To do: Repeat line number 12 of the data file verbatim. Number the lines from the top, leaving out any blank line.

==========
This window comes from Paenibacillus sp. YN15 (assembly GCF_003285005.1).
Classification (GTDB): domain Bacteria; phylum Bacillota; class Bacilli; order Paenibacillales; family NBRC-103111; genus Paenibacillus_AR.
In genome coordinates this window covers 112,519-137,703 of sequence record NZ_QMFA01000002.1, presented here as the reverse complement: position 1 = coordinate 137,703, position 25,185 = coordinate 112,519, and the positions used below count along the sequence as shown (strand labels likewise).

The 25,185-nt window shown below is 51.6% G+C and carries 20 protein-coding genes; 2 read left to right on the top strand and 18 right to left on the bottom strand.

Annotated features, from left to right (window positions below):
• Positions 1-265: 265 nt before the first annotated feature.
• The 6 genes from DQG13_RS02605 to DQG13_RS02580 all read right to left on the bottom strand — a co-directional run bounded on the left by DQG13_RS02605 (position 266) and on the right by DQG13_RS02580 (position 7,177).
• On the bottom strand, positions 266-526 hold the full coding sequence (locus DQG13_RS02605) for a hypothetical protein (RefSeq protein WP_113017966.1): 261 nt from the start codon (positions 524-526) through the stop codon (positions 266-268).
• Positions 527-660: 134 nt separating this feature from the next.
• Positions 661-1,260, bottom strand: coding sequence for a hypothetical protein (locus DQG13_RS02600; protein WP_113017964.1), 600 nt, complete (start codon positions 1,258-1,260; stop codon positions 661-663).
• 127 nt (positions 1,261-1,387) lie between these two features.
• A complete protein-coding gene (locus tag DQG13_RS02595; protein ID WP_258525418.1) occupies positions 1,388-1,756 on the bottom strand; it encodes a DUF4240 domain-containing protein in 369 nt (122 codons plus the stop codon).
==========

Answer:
• A complete protein-coding gene (locus tag DQG13_RS02595; protein ID WP_258525418.1) occupies positions 1,388-1,756 on the bottom strand; it encodes a DUF4240 domain-containing protein in 369 nt (122 codons plus the stop codon).